WoodWorks has launched an updated version of its carbon calculator to provide more options for buildings made from cross-laminated timber and other mass timber products.
The carbon calculator estimates:
- How much time it takes U.S. and Canadian forests to grow that volume of wood
- The amount of carbon sequestered in the wood products, and
- Greenhouse gas emissions avoided by not using more fossil fuel-intensive materials
It also uses the U.S. Environmental Protection Agency’s Greenhouse Gas Equivalencies Calculator to equate the total carbon benefit to number of cars off the road and home operational energy.
“The carbon calculator is a useful tool for building owners and designers who’d like to gain insight on the environmental value of alternate designs,” said Bill Parsons, senior national director of the Architectural & Engineering Solutions Team at WoodWorks. “It also provides information that allows them to express the carbon benefits of their wood building projects.”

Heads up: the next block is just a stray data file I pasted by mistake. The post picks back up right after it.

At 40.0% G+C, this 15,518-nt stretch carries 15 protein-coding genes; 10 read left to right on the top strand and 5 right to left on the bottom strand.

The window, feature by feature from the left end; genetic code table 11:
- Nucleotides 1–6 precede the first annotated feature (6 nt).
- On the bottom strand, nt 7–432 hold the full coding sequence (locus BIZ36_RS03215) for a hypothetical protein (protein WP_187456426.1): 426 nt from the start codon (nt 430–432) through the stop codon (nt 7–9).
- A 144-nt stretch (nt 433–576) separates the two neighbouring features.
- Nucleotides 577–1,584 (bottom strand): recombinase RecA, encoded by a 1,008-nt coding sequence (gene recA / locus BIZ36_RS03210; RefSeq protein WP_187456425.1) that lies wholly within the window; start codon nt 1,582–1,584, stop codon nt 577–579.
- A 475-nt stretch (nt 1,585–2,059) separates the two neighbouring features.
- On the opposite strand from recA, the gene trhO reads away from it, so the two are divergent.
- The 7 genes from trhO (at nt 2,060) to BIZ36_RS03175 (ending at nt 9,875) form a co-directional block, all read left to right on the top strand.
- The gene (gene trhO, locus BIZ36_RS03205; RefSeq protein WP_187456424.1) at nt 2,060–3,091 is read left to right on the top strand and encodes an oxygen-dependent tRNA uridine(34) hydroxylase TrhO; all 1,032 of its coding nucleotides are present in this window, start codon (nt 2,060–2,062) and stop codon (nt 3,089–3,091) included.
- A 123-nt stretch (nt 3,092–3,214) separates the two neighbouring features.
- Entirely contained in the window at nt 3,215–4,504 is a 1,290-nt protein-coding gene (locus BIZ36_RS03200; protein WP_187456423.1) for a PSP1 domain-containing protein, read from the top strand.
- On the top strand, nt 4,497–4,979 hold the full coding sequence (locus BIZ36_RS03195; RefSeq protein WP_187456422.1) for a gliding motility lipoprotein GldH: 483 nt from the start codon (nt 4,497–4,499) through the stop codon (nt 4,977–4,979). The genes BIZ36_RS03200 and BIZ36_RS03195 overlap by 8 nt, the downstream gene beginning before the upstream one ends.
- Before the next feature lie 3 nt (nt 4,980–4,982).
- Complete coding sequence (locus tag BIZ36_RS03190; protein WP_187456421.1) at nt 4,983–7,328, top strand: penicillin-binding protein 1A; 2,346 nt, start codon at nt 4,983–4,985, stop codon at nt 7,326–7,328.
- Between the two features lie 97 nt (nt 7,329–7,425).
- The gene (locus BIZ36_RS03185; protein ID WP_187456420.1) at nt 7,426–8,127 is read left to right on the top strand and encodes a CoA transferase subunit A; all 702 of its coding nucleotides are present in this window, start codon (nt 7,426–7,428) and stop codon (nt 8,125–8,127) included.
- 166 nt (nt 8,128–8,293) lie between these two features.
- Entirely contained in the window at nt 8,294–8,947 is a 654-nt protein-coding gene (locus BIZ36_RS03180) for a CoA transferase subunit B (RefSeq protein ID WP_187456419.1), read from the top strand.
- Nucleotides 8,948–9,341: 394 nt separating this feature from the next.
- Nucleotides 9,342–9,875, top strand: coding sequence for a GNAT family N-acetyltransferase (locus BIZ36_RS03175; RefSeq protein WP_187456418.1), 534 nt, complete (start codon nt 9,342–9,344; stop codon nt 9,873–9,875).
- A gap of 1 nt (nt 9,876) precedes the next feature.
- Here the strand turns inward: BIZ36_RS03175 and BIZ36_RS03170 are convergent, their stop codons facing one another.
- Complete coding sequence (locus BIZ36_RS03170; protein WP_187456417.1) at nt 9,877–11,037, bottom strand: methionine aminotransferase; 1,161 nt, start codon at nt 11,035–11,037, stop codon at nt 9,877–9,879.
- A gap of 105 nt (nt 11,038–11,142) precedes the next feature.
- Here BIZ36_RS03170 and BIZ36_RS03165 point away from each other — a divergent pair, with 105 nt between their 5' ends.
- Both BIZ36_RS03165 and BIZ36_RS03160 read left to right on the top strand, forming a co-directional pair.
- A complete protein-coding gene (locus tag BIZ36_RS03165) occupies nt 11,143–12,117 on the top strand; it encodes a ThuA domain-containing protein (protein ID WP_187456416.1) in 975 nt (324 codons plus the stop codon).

For example, the new four-story Candlewood Suites® hotel at Redstone Arsenal, developed and designed by Lendlease, includes 1,656 cubic meters (58,481 cubic feet) of CLT.
With this information, the calculator estimates that:
- U.S. and Canadian forests grow this much wood in 5 minutes.
- The CLT in the building stores 1,276 metric tons of carbon dioxide (CO2) equivalent.
- Using this volume of CLT resulted in avoided emissions of 494 metric tons of CO2.
- This equates to 374 cars off the road for a year, or the energy to operate 187 homes for a year.
The carbon calculator, which was already robust in terms of lumber, engineered wood products, decking, siding and roofing, was expanded to include new mass timber products available to North American building designers. Mass timber products such as CLT and nail-laminated timber (NLT) may now also be selected for use in a mass timber, light-frame/post and beam, or combination structural system.
Results are based on wood volumes only and are estimated based on research by Sarthre, R. and J.O’Connor, 2010, A Synthesis of Research on Wood Products and Greenhouse Gas Impacts, FPInnovations.